biofilm A gooey community of different types of microbes that essentially glues itself to some solid surface. Living in a biofilm is one way microbes protect themselves from stressful agents (such as poisons) in their environment.
bioreactor A machine in which microbes or other living things perform work or produce something such as fuel or chemicals.
chemical A substance formed from two or more atoms that unite (become bonded together) in a fixed proportion and structure. For example, water is a chemical made of two hydrogen atoms bonded to one oxygen atom. Its chemical symbol is H2O.
chemical reaction A process that involves the rearrangement of the molecules or structure of a substance, as opposed to a change in physical form (as from a solid to a gas).
electric current A flow of charge, called electricity, usually from the movement of negatively charged particles, called electrons.
electron A negatively charged particle, usually found orbiting the outer regions of an atom; also, the carrier of electricity within solids.
engineer A person who uses science to solve problems. As a verb, to engineer means to design a device, material or process that will solve some problem or unmet need.
ethanol A type of alcohol, also known as ethyl alcohol, that serves as the basis of alcoholic drinks, such as beer, wine and distilled spirits. It also is used as a fuel, often mixed with gasoline, for instance.
excrete To remove waste products from the body, such as in the urine.
fuel cell A device that converts chemical energy into electrical energy. The most common fuel is hydrogen, which emits only water vapor as a byproduct.
gene (adj. genetic) A segment of DNA that codes, or holds instructions, for producing a protein. Offspring inherit genes from their parents. Genes influence how an organism looks and behaves.
germ Any one-celled microorganism, such as a bacterium, fungal species or virus particle. Some germs cause disease. Others can promote the health of higher-order organisms, including birds and mammals. The health effects of most germs, however, remain unknown.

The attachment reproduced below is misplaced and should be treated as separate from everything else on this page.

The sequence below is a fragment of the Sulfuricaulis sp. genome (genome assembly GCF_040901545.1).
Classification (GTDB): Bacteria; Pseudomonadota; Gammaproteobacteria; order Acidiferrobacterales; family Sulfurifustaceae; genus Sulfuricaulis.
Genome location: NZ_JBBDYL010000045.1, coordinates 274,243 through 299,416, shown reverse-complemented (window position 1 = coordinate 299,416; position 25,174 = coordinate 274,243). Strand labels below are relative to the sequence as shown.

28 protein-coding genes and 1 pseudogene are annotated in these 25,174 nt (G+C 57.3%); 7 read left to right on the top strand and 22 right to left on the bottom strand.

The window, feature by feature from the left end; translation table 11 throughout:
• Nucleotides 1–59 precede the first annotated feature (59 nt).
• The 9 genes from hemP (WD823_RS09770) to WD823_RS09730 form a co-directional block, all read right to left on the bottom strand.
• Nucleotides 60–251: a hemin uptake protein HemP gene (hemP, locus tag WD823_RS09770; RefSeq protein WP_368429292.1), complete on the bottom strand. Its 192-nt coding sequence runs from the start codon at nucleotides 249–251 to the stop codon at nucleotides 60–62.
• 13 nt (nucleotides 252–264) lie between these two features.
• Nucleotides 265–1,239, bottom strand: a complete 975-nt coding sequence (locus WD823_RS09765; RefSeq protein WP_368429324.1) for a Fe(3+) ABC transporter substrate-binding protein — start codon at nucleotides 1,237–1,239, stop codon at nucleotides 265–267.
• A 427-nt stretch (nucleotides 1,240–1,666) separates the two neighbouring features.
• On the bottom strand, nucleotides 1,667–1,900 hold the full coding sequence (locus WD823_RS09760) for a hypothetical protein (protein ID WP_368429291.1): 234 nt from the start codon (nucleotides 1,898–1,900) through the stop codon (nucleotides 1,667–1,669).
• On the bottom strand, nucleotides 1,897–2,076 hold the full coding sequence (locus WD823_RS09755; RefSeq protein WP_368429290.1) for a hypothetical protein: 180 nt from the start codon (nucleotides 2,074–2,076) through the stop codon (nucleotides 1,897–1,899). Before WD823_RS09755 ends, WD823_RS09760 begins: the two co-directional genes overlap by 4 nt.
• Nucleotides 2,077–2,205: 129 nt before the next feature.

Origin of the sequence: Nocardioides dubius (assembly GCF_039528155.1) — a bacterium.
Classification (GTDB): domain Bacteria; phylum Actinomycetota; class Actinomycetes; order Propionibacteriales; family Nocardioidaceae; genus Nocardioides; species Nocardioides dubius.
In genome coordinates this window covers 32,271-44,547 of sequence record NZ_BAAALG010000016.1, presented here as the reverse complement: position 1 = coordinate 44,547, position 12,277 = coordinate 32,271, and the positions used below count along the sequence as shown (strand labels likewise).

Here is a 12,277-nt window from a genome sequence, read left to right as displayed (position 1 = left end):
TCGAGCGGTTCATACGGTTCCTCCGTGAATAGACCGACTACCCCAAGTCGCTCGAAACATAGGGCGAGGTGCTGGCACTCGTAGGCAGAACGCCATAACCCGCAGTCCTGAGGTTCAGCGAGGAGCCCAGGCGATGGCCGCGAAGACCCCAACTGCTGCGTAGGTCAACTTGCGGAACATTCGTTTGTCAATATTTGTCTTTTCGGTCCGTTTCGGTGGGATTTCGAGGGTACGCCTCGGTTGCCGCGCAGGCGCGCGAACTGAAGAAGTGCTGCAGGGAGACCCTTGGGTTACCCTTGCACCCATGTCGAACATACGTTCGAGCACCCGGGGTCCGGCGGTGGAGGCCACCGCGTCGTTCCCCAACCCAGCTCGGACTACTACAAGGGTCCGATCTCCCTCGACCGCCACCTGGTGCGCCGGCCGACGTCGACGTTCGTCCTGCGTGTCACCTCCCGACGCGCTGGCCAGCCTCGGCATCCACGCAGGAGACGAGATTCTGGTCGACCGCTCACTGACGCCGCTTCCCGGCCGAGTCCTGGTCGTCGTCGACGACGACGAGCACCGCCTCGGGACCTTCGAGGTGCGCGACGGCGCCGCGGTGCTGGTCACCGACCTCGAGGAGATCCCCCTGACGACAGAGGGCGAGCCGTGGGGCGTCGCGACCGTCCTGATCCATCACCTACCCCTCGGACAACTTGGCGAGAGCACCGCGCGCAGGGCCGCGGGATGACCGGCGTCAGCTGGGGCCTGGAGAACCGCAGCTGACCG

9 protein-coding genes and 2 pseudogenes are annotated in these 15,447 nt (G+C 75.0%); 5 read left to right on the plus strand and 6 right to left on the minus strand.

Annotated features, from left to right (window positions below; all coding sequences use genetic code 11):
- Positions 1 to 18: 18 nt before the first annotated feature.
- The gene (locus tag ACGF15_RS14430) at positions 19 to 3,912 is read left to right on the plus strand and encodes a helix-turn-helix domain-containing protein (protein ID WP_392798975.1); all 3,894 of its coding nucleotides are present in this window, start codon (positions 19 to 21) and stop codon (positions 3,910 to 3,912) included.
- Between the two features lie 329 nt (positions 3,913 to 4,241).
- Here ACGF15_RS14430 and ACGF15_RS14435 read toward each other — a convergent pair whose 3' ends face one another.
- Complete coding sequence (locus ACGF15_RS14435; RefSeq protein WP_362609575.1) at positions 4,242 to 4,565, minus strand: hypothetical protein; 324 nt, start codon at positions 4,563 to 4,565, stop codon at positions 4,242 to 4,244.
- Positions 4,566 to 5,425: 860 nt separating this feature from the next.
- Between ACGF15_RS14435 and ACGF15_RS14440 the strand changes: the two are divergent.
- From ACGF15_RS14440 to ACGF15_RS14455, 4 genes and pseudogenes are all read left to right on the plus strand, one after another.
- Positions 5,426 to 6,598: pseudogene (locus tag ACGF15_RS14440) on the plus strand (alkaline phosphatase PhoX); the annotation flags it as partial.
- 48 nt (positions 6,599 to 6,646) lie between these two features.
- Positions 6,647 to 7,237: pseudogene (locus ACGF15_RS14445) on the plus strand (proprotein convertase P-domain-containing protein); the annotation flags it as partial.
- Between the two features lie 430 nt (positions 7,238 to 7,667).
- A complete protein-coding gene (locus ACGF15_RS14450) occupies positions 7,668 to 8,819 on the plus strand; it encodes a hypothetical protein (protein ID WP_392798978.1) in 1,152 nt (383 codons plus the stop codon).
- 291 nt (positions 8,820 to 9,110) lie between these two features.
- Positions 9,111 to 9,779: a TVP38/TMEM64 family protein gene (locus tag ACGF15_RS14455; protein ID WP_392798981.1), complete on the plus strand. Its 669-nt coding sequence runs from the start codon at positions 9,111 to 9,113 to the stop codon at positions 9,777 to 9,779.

membrane A barrier which blocks the passage (or flow through of) some materials depending on their size or other features. Membranes are an integral part of filtration systems. Many serve that function on cells or organs of a body.
microbe Short for microorganism. A living thing that is too small to see with the unaided eye, including bacteria, some fungi and many other organisms such as amoebas. Most consist of a single cell.
microbial fuel cell A device that relies on microbes to initiate chemical reactions to generate electricity. These devices can use waste materials, including sewage and manure, to produce energy cleanly. (see also fuel cell)
microbiology The study of microorganisms, principally bacteria, fungi and viruses. Scientists who study microbes and the infections they can cause or ways that they can interact with their environment are known as microbiologists.
organic (in chemistry) An adjective that indicates something is carbon-containing; a term that relates to the chemicals that make up living organisms.
pilus (plural pili) A tiny hair-like structure found on a bacterium.
pore A tiny hole in a surface.
sewage Wastes — primarily urine and feces — that are mixed with water and flushed away from homes through a system of pipes for disposal in the environment (sometimes after being treated in a big water-treatment plant).
succinate (also succinic acid) A chemical that many microbes and living cells use in reactions. Factories use this chemical in the production of foods, perfumes and medicines, among other things.
wastewater Any water that has been used for some purpose (such as cleaning) and no longer is clean or safe enough for use without some type of treatment. Examples include the water that goes down the kitchen sink or bathtub or water that has been used in manufacturing some product, such as a dyed fabric.